Five days after the devastating earthquake that killed at least 5,600 in Nepal, a teenage boy was pulled from the rubble in Kathmandu. Onlookers applauded as the boy, identified as 15-year-old Pemba Lama, was extracted from the remains of a guesthouse in Kathmandu’s Gongabu district Thursday. Lama survived for five days in a 20-inch hole beneath two meters of rubble, according to The Guardian, and was transferred to a field hospital for treatment. The moment of hope came as bad weather hampered rescue attempts, prompting officials to predict that the chances of finding more survivors were minimal.
On Tuesday, Prime Minister Sushil Koirala said the death toll from Saturday’s earthquake could reach 10,000. Many of the areas hardest hit by the 7.8 magnitude quake remain difficult to access, and reporting of fatalities is therefore incomplete. By Thursday, the quake toll increased to 5,630; 130,000 homes are reportedly destroyed, while 11,000 people were injured as a result of the geological activity. Lama’s extraordinary survival story joins that of a four-month-old baby rescued Sunday, and a 27-year-old man found Tuesday.
Inspector Lakshman Basnet of the Nepalese Armed Police Force, who coordinated Lama’s rescue, told CNN the boy had “survived by good faith.” Lama told Yogita Limaye of the BBC that he survived by sucking water from his wet clothes and eating pots of ghee (clarified butter). When he was pulled out, The Guardian reported that he was caked with dirt. Immediately fitted with a neck brace and hooked up to an intravenous drip, he was then lifted on to a stretcher and transported to an Israeli-run field hospital.
Lama was lucky. He was “not too far down,” according to Andrew Olvera, an official from the US Agency for International Development, and rescue teams from Nepal and the US worked tirelessly to free him. Others are not so fortunate. Kumar Khadka, 21, waited anxiously for news of his six-month-old daughter and his wife, who are buried in the rubble from which Lama was pulled. “I have lost my hope that they would be alive,” Khadka told The Guardian's Ishwar Rauniyar. Meanwhile, heavy rain has prevented rescue teams from reaching the worst hit areas of the country. BBC News reported that survivors in rural Nepal have voiced their frustration at the slow pace of aid.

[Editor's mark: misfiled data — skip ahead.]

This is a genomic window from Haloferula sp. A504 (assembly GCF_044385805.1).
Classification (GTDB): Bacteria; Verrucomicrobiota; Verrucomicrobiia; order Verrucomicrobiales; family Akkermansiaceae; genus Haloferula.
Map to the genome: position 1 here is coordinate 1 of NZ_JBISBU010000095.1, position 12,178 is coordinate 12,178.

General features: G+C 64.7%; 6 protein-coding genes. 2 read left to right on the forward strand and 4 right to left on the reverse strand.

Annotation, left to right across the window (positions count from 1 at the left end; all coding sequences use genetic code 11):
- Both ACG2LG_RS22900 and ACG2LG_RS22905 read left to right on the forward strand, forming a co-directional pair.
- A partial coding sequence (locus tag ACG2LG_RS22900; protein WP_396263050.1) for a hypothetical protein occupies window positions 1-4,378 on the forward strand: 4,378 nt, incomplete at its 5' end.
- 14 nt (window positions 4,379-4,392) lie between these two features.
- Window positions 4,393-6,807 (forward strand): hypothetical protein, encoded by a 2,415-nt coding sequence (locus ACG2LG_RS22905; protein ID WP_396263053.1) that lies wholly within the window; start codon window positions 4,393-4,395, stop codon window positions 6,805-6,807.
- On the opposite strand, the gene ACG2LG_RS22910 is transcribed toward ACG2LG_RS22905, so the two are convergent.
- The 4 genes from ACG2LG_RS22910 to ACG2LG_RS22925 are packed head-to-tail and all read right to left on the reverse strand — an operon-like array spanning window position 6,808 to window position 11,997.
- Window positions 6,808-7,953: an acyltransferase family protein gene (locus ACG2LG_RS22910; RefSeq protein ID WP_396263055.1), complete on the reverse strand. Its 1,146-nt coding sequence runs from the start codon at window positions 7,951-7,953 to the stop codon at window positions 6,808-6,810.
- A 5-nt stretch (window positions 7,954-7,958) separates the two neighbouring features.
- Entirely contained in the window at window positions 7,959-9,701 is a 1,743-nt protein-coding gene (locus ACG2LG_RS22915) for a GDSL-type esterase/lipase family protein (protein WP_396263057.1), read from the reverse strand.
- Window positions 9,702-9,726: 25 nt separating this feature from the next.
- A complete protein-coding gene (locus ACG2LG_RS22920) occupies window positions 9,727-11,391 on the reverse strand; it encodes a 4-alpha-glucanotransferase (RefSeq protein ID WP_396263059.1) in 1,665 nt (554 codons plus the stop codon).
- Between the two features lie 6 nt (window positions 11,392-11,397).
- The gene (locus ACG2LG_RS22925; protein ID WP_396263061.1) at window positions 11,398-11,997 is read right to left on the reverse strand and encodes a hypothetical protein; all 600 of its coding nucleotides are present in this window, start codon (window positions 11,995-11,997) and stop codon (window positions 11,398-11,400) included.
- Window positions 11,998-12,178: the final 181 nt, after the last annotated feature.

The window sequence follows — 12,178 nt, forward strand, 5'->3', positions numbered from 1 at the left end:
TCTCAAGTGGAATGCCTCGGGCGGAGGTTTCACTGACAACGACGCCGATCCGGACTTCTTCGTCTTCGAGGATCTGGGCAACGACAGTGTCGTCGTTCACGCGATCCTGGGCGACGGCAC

The UN issued a $415 million “Nepal flash appeal” Wednesday to assist with quake relief work. The appeal is designed to help provide shelter, water and sanitation, emergency health, food, and protection for Nepal’s affected residents over the coming three months. “The timing of the intervention remains of the essence,” UN Resident and Humanitarian Coordinator for Nepal Jamie McGoldrick said in a press release. He continued:
Although I am heartened and encouraged by the progress of the response to date, efforts need to be maintained and stepped up to ensure vital assistance reaches all the affected, especially those in the remote areas.
The scale of the quake’s humanitarian impact is massive, with the UN estimating that 8 million people have been affected, while 2 million will require tents, water, food and medicines in the next few months. Hopes were fading Thursday of discovering anyone else alive. “There may not be any more survivors,” Rameshwor Dandal, chief of the disaster management centre at Nepal’s home ministry, said. “The rain is adding to the problems. Nature seems to be against us.”
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